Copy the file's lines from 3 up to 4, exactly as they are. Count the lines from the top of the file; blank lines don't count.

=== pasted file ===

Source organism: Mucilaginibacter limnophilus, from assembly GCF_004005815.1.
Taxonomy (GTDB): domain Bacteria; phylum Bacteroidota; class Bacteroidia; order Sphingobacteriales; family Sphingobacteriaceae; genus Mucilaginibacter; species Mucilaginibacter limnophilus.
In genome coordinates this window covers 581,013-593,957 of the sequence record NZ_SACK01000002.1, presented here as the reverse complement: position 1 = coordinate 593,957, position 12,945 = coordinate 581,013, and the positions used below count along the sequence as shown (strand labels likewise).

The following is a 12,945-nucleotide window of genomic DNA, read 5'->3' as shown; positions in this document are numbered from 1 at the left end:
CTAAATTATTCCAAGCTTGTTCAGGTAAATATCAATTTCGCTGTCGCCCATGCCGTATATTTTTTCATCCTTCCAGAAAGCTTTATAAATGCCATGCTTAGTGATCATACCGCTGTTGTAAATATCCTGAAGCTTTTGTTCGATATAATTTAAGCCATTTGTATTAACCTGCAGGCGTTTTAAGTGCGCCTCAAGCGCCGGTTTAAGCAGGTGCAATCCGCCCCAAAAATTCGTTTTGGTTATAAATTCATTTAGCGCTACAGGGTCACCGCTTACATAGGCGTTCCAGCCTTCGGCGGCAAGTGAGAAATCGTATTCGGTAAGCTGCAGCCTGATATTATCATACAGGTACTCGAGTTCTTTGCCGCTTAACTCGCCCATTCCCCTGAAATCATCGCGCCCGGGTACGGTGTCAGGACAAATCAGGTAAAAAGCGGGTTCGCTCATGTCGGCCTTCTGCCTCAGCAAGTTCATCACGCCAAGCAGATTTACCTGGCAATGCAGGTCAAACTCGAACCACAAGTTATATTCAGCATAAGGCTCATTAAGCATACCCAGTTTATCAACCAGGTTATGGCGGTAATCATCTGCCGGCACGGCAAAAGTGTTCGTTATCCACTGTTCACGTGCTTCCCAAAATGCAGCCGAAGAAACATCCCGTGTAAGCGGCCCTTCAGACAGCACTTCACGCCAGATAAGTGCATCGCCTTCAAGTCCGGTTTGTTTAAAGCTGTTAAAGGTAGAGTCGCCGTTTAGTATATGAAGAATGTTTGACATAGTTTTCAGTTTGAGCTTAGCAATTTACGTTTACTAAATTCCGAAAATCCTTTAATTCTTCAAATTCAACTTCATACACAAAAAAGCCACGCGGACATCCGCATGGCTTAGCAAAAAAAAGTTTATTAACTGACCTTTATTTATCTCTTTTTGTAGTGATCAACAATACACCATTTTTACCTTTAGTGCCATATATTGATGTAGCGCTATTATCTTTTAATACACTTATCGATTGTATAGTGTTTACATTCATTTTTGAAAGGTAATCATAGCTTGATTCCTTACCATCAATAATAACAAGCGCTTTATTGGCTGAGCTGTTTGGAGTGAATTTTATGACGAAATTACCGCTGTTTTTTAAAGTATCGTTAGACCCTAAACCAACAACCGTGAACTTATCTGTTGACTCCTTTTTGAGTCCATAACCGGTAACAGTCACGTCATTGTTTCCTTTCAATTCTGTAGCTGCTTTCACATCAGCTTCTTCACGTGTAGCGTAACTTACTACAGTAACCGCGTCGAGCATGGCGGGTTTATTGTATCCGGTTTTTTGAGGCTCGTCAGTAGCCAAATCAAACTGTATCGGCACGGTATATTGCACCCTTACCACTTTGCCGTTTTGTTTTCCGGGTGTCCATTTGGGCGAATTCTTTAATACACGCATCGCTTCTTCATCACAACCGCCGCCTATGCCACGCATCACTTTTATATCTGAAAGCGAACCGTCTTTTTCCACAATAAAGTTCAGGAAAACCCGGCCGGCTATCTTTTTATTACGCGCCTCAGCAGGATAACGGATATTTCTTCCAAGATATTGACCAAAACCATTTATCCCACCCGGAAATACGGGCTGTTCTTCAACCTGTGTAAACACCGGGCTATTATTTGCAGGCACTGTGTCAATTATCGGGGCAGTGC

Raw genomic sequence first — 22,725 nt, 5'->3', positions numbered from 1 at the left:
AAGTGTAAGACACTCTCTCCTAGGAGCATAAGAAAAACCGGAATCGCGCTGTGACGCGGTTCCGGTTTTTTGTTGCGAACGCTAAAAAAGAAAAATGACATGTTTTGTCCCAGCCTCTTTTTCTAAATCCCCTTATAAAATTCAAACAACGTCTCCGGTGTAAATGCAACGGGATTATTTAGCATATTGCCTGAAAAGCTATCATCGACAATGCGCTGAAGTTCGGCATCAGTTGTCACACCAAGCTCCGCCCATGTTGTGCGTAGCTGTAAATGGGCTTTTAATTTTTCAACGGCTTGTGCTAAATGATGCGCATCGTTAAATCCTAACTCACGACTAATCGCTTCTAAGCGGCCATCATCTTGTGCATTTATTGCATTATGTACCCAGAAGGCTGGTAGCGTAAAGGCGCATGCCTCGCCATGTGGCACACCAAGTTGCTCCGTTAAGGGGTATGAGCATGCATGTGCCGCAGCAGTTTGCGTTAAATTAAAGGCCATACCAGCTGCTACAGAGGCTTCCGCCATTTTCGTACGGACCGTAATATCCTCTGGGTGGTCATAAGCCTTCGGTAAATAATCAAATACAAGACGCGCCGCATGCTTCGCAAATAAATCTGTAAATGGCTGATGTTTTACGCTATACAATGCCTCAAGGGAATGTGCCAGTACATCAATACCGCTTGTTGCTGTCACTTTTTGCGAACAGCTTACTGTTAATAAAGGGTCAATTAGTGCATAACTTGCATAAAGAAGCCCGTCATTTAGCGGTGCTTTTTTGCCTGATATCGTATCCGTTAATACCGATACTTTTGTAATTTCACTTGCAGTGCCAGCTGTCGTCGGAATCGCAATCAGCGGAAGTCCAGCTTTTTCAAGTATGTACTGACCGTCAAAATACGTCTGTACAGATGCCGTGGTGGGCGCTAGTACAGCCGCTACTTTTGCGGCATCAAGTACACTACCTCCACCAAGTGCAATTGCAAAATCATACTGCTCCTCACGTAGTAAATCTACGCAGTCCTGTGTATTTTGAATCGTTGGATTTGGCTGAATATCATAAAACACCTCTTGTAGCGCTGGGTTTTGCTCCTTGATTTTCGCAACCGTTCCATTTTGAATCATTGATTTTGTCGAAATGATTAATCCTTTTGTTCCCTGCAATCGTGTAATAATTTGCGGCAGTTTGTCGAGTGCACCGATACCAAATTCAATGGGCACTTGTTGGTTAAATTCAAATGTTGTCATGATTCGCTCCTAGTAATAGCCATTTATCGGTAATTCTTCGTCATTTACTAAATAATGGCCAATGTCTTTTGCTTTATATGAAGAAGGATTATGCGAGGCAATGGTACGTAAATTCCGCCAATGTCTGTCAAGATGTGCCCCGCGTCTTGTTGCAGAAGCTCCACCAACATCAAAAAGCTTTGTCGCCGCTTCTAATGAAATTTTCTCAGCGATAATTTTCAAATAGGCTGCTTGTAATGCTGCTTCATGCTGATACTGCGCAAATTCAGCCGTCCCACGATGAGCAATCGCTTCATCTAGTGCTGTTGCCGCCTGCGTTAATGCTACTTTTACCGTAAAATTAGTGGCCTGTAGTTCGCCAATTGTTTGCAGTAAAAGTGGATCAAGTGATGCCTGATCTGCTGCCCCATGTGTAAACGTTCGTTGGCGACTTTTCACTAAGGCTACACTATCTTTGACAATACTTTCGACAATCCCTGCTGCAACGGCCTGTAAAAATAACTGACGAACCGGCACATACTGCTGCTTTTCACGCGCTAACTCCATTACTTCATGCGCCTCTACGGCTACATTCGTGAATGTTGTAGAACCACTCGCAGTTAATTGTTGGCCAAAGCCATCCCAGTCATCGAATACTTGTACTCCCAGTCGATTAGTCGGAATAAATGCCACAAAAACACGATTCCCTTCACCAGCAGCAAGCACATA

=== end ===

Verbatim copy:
In genome coordinates this window covers 581,013-593,957 of the sequence record NZ_SACK01000002.1, presented here as the reverse complement: position 1 = coordinate 593,957, position 12,945 = coordinate 581,013, and the positions used below count along the sequence as shown (strand labels likewise).

The following is a 12,945-nucleotide window of genomic DNA, read 5'->3' as shown; positions in this document are numbered from 1 at the left end: